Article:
1. After 10 full 24-hour periods since close contact exposure without testing, or 2. After seven full 24-hour periods since close contact exposure and after receiving a negative test result (sample taken no earlier than five 24-hour periods after exposure). 

If individuals return to school from these shorter quarantine windows, they should regularly monitor themselves for symptoms to ensure they remain symptom-free and take appropriate precautions (e.g., consistent mask usage) for the duration of the 14-day incubation period. 


Isolation of those with COVID-19 

The person who tests positive for COVID-19 is still required to isolate at home for 10 days from the onset of symptoms or, if asymptomatic, 10 days from the positive test date. A person who is immunosuppressed or was hospitalized may need a longer isolation period of 20 days. 

Educational Options 

Based on increasing numbers of positive cases, schools should expect interruptions to the school year and plan for contingencies. DESE and ADH will work closely with districts to monitor local situations and to assist if prolonged school closures or prolonged remote learning becomes necessary. 

Students and staff should stay home when sick. Districts should review attendance policies to be sure that COVID-19 isolation and quarantine requirements are taken into consideration when dealing with student and staff absences, as well as state and federal requirements for staff and students with disabilities. Flexible attendance policies will be needed for individual students and staff in order to continue teaching and learning options while unable to be at school due to COVID-19 impacts. Policies should be communicated with parents and staff. Students and families should feel confident that students can remain connected to their school even when they are not able to attend in person due to COVID-19 isolation or quarantine requirements.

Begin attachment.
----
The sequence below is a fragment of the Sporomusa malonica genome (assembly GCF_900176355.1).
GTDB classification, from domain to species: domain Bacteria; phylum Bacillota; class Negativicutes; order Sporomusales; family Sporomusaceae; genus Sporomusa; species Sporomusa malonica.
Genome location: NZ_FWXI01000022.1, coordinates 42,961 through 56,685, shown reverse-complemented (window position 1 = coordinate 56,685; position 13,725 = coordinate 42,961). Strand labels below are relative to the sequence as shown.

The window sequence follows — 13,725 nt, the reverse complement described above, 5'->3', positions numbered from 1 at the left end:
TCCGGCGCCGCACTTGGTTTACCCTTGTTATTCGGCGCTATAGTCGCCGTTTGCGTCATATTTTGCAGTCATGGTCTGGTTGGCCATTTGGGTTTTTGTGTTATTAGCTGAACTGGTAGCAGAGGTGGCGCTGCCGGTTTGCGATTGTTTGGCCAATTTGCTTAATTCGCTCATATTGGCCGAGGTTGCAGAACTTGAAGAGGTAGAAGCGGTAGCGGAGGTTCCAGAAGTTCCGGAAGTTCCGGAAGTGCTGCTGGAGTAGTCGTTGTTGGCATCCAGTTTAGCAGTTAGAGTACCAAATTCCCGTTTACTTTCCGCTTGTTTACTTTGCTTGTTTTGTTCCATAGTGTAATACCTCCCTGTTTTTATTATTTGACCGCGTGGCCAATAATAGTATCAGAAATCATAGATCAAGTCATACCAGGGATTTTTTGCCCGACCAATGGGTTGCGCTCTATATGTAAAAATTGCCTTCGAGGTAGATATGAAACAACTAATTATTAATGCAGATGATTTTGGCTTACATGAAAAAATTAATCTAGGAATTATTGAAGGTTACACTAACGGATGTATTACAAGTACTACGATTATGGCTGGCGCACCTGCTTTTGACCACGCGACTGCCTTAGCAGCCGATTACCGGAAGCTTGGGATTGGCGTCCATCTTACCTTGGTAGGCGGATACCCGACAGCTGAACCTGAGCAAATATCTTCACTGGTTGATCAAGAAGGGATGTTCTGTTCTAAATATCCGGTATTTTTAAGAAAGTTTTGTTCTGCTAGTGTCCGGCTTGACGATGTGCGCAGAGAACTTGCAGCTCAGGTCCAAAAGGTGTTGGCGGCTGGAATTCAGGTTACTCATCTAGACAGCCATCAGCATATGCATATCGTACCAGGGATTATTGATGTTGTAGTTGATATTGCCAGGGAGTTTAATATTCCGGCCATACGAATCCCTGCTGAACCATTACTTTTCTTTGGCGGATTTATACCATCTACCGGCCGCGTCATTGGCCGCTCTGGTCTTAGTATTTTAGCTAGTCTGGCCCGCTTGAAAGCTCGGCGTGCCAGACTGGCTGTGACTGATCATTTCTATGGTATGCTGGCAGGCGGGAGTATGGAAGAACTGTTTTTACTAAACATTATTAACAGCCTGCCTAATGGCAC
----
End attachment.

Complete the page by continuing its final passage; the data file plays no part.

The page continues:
AMI Pivots for school-wide or district-wide COVID closures 

Responses to positive COVID-19 isolation and quarantines should be as strategic and targeted as possible. In cases where a classroom or grade level pivots to remote learning, the district should ensure the necessary tools for blended learning are in place to facilitate the continuation of teaching and learning for small groups of students and staff.